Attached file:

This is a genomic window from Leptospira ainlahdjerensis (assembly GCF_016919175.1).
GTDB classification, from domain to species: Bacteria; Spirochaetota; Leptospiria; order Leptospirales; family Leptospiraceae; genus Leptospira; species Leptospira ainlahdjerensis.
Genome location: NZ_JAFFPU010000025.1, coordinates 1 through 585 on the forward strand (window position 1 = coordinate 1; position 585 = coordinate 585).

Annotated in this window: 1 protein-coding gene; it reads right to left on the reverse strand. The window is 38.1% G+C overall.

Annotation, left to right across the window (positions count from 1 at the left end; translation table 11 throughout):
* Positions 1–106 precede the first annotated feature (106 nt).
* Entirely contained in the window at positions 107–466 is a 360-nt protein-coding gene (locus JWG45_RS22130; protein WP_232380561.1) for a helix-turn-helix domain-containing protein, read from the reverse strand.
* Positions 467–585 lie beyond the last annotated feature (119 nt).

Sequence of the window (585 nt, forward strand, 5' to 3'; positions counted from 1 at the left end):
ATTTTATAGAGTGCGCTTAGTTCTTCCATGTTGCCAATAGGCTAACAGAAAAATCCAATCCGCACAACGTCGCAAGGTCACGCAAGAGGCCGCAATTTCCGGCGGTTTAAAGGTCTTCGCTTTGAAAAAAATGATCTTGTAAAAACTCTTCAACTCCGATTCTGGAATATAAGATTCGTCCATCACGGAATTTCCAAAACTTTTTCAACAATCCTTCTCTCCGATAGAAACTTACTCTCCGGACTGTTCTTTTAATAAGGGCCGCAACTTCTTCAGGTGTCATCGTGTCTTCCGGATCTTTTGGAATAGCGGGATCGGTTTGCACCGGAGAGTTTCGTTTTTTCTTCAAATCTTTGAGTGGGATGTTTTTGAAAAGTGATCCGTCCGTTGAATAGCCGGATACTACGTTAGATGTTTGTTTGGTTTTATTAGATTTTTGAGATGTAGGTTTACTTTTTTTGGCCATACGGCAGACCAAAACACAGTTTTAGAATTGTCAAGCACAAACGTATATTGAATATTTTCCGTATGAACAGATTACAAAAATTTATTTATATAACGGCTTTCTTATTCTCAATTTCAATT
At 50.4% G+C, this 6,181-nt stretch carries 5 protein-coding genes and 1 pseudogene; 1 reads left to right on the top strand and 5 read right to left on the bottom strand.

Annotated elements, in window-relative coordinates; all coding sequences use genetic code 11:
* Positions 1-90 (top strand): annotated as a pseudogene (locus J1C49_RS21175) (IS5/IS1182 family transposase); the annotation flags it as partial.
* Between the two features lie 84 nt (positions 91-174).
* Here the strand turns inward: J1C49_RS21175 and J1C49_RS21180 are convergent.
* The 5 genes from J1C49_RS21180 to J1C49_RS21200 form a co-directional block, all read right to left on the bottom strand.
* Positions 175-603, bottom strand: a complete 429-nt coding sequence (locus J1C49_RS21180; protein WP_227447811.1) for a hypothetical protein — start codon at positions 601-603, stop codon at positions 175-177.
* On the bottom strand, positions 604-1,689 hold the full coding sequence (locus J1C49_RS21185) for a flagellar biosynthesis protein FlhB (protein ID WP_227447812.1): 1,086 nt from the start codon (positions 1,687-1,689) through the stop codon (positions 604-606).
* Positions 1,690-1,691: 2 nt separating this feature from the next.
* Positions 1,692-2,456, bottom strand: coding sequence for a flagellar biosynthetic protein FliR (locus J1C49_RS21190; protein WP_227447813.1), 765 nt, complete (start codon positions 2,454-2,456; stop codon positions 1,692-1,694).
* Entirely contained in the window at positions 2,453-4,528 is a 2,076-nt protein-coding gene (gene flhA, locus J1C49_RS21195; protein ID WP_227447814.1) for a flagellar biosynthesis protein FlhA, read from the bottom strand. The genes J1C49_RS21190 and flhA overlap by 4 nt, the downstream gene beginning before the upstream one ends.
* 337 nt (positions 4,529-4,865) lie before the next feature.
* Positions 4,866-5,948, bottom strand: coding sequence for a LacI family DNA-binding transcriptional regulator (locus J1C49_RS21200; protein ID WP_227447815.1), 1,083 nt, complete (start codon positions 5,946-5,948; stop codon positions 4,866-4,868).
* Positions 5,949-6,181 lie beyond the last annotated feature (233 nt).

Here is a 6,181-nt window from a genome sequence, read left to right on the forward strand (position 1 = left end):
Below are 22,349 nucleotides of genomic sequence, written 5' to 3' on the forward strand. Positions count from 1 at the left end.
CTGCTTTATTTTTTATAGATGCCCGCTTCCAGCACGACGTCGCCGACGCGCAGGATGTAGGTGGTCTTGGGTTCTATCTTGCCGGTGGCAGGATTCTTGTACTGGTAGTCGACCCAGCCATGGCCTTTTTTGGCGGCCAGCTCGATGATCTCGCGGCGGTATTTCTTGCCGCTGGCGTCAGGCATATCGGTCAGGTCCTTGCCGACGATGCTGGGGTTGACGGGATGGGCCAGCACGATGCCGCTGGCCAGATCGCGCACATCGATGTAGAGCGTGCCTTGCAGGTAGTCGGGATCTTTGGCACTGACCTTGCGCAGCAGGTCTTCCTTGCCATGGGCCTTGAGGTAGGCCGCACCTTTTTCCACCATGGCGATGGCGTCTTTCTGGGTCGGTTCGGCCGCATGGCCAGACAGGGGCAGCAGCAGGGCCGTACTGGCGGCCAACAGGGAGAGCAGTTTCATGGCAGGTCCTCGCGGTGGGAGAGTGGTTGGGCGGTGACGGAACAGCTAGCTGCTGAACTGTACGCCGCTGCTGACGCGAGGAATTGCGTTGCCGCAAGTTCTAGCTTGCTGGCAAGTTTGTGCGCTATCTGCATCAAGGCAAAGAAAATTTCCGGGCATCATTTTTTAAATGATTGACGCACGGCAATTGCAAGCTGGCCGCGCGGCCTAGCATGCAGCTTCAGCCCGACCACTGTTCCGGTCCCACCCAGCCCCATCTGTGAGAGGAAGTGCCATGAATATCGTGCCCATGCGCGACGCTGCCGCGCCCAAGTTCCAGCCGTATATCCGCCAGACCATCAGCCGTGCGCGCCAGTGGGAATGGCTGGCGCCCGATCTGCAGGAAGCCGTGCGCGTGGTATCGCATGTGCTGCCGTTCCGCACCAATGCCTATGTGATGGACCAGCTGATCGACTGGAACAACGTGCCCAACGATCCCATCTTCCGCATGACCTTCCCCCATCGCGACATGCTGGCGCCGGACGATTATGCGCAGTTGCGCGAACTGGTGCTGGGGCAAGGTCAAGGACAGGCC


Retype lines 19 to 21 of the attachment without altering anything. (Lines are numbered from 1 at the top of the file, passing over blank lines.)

* Positions 1,690-1,691: 2 nt separating this feature from the next.
* Positions 1,692-2,456, bottom strand: coding sequence for a flagellar biosynthetic protein FliR (locus J1C49_RS21190; protein WP_227447813.1), 765 nt, complete (start codon positions 2,454-2,456; stop codon positions 1,692-1,694).
* Entirely contained in the window at positions 2,453-4,528 is a 2,076-nt protein-coding gene (gene flhA, locus J1C49_RS21195; protein ID WP_227447814.1) for a flagellar biosynthesis protein FlhA, read from the bottom strand. The genes J1C49_RS21190 and flhA overlap by 4 nt, the downstream gene beginning before the upstream one ends.